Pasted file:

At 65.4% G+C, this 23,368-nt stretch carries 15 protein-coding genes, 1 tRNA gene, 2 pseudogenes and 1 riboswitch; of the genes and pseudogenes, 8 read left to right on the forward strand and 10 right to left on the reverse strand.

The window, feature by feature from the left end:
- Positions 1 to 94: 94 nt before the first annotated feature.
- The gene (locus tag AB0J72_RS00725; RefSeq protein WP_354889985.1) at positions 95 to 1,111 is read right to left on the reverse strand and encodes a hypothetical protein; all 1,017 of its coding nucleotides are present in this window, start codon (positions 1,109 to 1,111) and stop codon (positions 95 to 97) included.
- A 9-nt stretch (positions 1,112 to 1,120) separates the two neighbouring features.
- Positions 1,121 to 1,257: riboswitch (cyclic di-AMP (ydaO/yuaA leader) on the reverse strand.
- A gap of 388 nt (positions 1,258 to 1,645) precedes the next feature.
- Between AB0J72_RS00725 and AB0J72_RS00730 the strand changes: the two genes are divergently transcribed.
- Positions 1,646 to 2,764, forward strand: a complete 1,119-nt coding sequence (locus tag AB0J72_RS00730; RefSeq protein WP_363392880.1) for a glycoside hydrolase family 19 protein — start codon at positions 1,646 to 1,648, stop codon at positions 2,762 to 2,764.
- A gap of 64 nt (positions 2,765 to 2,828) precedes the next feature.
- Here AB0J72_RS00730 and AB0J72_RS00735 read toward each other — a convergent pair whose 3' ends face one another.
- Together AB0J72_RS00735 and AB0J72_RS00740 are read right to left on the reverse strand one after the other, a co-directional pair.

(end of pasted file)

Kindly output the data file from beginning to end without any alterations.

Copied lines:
At 65.4% G+C, this 23,368-nt stretch carries 15 protein-coding genes, 1 tRNA gene, 2 pseudogenes and 1 riboswitch; of the genes and pseudogenes, 8 read left to right on the forward strand and 10 right to left on the reverse strand.

The window, feature by feature from the left end:
- Positions 1 to 94: 94 nt before the first annotated feature.
- The gene (locus tag AB0J72_RS00725; RefSeq protein WP_354889985.1) at positions 95 to 1,111 is read right to left on the reverse strand and encodes a hypothetical protein; all 1,017 of its coding nucleotides are present in this window, start codon (positions 1,109 to 1,111) and stop codon (positions 95 to 97) included.
- A 9-nt stretch (positions 1,112 to 1,120) separates the two neighbouring features.
- Positions 1,121 to 1,257: riboswitch (cyclic di-AMP (ydaO/yuaA leader) on the reverse strand.
- A gap of 388 nt (positions 1,258 to 1,645) precedes the next feature.
- Between AB0J72_RS00725 and AB0J72_RS00730 the strand changes: the two genes are divergently transcribed.
- Positions 1,646 to 2,764, forward strand: a complete 1,119-nt coding sequence (locus tag AB0J72_RS00730; RefSeq protein WP_363392880.1) for a glycoside hydrolase family 19 protein — start codon at positions 1,646 to 1,648, stop codon at positions 2,762 to 2,764.
- A gap of 64 nt (positions 2,765 to 2,828) precedes the next feature.
- Here AB0J72_RS00730 and AB0J72_RS00735 read toward each other — a convergent pair whose 3' ends face one another.
- Together AB0J72_RS00735 and AB0J72_RS00740 are read right to left on the reverse strand one after the other, a co-directional pair.